A look inside an artist’s studio is undoubtedly a view into the artist’s mind. A place of creation and personal haven, the studio, like a diary, is full of clues to the owners disposition. It is a place where one’s greatest artistic triumphs sit beside one’s greatest failures, finished pieces among works in progress, where piles of books, clippings, and other specimens of inspiration or just general interest collide, to form great ideas and eventually great works of art. It is both a place of joy and disappointment; inspiration and frustration. But most of all it is a necessary place in which an artist may grow.
Sam Baker sees his studio as a sight of production. Set up as more of a workshop than an administration office, his studio is complete with power tools, a workbench, and a well-stocked tool wall. Having a studio as an epicentre for objects and elements creates a vacuum where all materials are suspended in space and nothing has special status; everything exists equally. Taking this into consideration it’s apt to imagine the studio as a net that sieves these particles into an unfamiliar sequence of new ideas and possibilities. Through the images of the studio one becomes aware of the connections between objects, and a hierarchy allows you to recognise the materials in a new light; transformed and moulded by their surroundings. This process relies on a susceptibility to looking and being tentative to a collection of objects. Baker uses his studio as a place to organise and categorise his treasures, but also as a station for an entire universe, with specific energies and tensions, to be built through repetitive ritual.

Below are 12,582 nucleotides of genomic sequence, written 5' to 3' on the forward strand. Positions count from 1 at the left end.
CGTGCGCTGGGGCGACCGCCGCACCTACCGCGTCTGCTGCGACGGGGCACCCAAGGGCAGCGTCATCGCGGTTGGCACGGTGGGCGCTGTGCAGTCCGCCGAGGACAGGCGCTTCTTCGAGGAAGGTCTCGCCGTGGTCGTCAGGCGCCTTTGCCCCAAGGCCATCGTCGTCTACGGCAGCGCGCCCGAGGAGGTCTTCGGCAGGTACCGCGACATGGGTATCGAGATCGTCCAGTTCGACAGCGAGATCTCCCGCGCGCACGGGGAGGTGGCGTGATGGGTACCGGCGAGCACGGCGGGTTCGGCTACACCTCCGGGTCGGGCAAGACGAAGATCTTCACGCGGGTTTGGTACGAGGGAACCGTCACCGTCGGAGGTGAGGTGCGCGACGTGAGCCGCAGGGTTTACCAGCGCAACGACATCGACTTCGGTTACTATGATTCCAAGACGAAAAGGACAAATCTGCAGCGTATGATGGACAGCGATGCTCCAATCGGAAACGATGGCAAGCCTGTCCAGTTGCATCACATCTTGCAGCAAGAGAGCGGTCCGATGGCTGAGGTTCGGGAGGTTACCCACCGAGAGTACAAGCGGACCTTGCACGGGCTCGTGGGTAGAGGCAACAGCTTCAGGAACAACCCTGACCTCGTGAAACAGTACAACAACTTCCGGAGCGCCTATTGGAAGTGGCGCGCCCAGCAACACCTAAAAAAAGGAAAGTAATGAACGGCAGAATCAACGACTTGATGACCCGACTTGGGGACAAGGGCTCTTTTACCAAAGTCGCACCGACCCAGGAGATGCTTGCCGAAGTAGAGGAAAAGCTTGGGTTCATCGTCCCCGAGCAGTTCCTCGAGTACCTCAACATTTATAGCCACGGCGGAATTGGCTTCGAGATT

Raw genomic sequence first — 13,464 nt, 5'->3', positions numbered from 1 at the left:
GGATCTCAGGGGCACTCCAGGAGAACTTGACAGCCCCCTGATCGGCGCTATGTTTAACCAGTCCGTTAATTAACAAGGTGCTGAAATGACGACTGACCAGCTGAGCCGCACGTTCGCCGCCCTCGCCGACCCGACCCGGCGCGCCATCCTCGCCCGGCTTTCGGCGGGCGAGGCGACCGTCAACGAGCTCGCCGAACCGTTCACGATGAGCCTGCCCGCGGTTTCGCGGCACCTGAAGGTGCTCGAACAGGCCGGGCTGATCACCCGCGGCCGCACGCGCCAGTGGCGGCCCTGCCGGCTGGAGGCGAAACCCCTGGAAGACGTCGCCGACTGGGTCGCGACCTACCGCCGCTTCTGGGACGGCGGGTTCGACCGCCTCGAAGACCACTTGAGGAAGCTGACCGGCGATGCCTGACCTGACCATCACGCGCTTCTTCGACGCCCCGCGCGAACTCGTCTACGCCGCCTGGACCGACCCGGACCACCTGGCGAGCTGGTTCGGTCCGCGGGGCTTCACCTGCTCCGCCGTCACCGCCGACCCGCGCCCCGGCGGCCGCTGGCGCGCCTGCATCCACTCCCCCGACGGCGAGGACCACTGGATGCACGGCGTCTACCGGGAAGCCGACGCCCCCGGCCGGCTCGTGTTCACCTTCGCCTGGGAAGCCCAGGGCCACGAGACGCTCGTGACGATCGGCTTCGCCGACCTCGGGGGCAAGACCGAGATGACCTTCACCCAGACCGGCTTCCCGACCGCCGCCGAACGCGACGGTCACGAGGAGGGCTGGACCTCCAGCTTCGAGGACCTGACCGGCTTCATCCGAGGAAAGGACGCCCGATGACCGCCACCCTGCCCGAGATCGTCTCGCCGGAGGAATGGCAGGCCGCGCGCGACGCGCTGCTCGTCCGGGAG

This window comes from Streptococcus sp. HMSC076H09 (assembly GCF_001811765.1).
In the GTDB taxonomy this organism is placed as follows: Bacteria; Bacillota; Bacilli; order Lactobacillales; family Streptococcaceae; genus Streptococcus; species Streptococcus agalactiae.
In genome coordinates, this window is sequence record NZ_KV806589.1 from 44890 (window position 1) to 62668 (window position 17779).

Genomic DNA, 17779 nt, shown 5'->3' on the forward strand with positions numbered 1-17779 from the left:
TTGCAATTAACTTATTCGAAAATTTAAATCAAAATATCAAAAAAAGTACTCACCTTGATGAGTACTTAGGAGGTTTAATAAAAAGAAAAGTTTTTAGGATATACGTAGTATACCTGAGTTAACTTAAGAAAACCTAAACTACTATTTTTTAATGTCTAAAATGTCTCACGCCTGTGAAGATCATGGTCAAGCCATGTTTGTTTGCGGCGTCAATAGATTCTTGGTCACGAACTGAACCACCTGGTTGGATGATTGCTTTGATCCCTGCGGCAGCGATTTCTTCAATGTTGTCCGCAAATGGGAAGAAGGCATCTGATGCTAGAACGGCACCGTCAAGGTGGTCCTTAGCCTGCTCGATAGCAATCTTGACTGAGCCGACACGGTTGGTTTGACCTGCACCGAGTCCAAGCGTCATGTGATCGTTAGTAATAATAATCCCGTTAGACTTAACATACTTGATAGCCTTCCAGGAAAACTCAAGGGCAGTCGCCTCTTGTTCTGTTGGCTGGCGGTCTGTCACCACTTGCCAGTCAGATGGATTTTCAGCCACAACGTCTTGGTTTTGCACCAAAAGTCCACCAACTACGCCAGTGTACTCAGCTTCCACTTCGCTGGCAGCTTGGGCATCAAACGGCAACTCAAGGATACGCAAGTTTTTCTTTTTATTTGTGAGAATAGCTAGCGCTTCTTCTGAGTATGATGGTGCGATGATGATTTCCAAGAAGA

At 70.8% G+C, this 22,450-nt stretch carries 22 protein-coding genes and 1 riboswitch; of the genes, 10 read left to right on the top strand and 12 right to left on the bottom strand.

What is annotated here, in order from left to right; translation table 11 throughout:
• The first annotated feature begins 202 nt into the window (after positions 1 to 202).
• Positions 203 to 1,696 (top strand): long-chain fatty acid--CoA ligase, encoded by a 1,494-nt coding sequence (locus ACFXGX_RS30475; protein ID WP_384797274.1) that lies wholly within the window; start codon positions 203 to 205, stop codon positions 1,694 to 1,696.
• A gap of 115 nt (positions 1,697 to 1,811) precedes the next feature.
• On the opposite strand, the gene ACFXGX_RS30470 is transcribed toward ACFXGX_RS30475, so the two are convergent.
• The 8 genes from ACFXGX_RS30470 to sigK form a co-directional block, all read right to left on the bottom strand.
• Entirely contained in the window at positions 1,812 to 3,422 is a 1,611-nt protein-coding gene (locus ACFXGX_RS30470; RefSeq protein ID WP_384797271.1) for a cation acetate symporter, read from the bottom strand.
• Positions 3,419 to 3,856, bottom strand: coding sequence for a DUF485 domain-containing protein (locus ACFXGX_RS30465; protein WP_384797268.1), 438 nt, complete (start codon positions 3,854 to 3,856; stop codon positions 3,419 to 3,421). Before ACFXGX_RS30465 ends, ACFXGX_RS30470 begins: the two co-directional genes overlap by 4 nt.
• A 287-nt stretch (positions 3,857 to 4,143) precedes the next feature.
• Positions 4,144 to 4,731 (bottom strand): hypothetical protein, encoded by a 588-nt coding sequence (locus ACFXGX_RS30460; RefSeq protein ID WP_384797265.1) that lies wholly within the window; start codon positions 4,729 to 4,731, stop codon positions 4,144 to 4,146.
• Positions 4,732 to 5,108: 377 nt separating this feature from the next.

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By deliberately twisting, bending and pinching linear forms Sam Baker creates a new physical act of communication. The works stand as sites of a past performance where he has laboriously cut into materials creating conversation about production, finesse and technical virtuosity. The introduction of steam is an activator that playfully turns a process into a material within itself, by rupturing the binary relationships of wood and steel.
There is an out of control nature to steam and the way that it will not behave as a physical, matter based material. As vapour, steam is pervasive and intangible. He is interested in mocking and provoking the physical through the use of steam as a force to create and destroy.